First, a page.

from issue 2, volume 2
Lost Girls, Books 1, 2 & 3
Written & drawn by Alan Moore & Melinda Gebbie
I think this might become another one of those reviews where I don’t really say anything witty or biting, and instead I just slobber over everything a whole lot.
Lost Girls didn’t exactly come out recently, but I felt it needed reviewing, especially because of the closeness of this issue to Valentine’s Day. (It was meant to come out on V-Day, but I do this basically for free, and I’m lazy, and looking at porno doesn’t exactly make it easier to concentrate.)
Lost Girls is well worth its hefty price if you can spare it. It is extremely well-written, the art is as beautiful and complex as the prose, the stories are intriguing, and also every page is packed with extremely hot hardcore porno.
When was the last time you jerked off to The Great Gatsby? (English majors excluded.) T. S. Eliot’s poetry is amazing and everything, but I never had to run to the bathroom and keep the water running for ten minutes after reading “The Hollow Men”. To get closer to the point, Watchmen had boobs, but nothing for anyone over the age of twelve to get too excited about. This story—sorry, this collection of stories—is the best of both worlds.
Just so you know what’s going on: basically, the idea is that Alice (of Wonderland fame), Dorothy Gale (she of the Oz tales), and Wendy Darling (Peter Pan’s paramour) all cross paths at an Austrian hotel on the eve of World War I. In the midst of international tension so thick that one writer famously quipped, “Europe needs an enema,” Wendy, Alice and Dorothy share with each other their stories of sexual awakening, each of which echoes the fantasy tales they’re best known for—Alice falls down a rabbit-hole of excess and intrigue among British nobility; middle-class Wendy falls in with a group of Lost Boys who use sex to survive in the slums of London; and Dorothy explores the strange world of sexuality with her father’s farmhands.
Also all of the hardcore action is totally fucking hot.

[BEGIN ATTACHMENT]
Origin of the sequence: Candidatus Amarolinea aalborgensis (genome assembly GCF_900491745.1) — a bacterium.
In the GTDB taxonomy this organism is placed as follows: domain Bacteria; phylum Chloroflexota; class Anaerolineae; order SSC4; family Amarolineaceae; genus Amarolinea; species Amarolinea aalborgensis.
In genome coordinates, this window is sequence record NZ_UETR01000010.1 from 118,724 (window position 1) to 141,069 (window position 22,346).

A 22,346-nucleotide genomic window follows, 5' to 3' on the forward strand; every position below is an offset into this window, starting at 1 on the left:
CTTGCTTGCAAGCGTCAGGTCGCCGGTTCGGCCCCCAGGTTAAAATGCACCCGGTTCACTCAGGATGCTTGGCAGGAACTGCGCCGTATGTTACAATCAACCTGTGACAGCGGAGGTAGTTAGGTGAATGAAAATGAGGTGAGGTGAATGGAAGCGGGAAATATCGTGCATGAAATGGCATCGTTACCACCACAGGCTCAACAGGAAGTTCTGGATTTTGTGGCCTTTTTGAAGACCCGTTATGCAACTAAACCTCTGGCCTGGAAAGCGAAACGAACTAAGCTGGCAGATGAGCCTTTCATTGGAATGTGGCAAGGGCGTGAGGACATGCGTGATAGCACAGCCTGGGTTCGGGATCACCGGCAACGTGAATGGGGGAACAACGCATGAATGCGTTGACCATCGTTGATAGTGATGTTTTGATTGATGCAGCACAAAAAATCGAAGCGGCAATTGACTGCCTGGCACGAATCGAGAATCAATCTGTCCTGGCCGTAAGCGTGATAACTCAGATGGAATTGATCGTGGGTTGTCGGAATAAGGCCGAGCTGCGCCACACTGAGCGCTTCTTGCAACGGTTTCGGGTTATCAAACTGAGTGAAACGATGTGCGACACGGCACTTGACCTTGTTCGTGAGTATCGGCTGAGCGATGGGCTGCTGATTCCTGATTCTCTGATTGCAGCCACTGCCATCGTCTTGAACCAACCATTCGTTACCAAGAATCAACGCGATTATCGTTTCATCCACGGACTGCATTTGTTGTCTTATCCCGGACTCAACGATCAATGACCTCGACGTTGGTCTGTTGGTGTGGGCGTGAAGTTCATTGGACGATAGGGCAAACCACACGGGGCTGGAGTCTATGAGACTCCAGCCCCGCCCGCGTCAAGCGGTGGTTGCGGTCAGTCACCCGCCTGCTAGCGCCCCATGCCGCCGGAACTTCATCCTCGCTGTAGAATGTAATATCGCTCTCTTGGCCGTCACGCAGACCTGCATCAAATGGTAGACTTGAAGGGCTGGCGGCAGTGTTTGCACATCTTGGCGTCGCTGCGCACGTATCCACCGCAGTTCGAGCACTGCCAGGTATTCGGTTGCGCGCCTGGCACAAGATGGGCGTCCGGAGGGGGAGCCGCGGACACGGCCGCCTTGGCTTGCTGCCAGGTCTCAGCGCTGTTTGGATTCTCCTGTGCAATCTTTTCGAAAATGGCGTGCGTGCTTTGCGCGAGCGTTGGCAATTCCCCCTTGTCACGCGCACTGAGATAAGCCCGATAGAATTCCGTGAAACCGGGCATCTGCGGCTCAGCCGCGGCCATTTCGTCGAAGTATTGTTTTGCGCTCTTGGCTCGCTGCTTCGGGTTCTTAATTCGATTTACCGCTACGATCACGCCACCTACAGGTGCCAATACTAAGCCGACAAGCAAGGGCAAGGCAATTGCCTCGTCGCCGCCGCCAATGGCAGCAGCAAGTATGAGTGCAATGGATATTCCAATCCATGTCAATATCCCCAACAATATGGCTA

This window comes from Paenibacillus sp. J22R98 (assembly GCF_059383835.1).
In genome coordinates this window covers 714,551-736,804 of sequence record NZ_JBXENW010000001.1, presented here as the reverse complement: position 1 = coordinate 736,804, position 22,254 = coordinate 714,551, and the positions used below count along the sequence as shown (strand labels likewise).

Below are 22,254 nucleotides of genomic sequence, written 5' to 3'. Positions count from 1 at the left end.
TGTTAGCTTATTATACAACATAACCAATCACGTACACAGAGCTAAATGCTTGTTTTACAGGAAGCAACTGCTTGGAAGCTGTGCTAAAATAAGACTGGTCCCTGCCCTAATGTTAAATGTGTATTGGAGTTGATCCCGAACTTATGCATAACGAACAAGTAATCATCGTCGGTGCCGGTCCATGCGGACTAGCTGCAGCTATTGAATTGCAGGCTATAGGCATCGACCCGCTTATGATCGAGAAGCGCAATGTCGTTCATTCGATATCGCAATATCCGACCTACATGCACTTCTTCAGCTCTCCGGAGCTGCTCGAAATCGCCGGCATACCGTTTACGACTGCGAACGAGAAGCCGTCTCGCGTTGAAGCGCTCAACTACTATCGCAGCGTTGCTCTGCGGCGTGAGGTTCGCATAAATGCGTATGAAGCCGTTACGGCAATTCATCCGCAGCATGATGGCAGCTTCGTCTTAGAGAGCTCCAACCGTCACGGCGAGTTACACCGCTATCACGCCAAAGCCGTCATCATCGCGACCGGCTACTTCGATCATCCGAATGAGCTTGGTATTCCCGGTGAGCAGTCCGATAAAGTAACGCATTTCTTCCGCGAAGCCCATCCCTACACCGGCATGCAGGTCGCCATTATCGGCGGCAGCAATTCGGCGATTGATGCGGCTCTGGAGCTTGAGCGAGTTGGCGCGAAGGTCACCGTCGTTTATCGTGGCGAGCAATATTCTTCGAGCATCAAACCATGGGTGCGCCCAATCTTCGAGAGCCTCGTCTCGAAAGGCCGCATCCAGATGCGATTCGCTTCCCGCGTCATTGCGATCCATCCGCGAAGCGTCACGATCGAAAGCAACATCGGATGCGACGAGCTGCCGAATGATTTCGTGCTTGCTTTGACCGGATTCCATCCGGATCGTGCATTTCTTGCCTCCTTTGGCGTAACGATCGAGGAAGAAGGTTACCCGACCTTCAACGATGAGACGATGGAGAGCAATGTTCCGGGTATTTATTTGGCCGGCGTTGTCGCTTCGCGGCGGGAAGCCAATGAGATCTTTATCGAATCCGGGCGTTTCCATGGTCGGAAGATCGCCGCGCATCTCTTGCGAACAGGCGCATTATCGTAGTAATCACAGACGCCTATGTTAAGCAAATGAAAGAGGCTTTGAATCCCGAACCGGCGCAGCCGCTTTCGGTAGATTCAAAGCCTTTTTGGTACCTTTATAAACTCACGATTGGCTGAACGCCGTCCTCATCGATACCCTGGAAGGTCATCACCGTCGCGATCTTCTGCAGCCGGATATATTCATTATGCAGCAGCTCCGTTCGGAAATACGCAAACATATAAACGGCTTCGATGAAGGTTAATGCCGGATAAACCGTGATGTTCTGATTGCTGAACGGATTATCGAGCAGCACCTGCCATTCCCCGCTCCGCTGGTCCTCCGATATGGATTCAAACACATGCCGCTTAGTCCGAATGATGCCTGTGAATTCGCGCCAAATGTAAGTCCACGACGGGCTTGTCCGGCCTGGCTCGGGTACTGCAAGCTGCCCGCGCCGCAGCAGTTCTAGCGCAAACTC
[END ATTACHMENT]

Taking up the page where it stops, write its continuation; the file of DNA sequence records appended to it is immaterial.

Just so we’re clear.
Alan Moore is so unrelentingly brilliant. He makes Brian K. Vaughan look like the guy who came up with those annoying “Say No to Drugs, Kids!” Spider-Man stories that kept popping up for like a year in the middle of every comic right while Earth X was being put out. I hated that guy.
When I first heard about this project, having never heard of her before, I wondered what kind of rock Moore had pulled Melinda Gebbie out from under. The surprising answer (to me) was, his own home. Apparently the two of them had been living together as lovers for quite a few years, and they were wed not long after the release of Lost Girls. Go figure— they write a story together about the joys of sex with anyone and everyone around, then they get married.
Which brings me to a more straightforward type of commentary than I usually do: there’s an awful lot of sex in Lost Girls, but very little love. Alice, Wendy and Dorothy are very friendly with each other (even when they’re not screwing each others’ brains out), but they don’t really seem to love each other, and that’s pretty much the only thing that keeps this from being a kind of postmodern romance novel. This fixation on lust, and lust alone, in the story put me off at first— at least in part, I guess, because I’m used to most stories which are this well-written and this interesting having at least two character who are in love with each other. All of the casual sex— and once again, there is a lot of that, and it is all ridiculously hot— began to unsettle me a bit. “Does anyone in this book really care about anyone else? Do Alice, Wendy and Dorothy have feelings for anyone that go above their navels?
Then I realized— this is erotic fiction and I’m not supposed to care about that. This isn’t some bodice-ripper meant to make you long for some passionate romance. This story is what you read to get in the mood before you make passionate romance to someone. Most everyone I’ve talked to who’s read Lost Girls has said they either had to stop, while reading it, to work one out and shake off the sexual tension, or they knew they were going to go do just that as soon as they got ten minutes alone.
Lost Girls is pornography, at its core. But, like most of Alan Moore’s work, it transcends its base genre, holding your interest both intellectually and sexually. Even if love isn’t its primary subject, the story is a labor of love. Read it.
Rating: Single-Malt Scotch.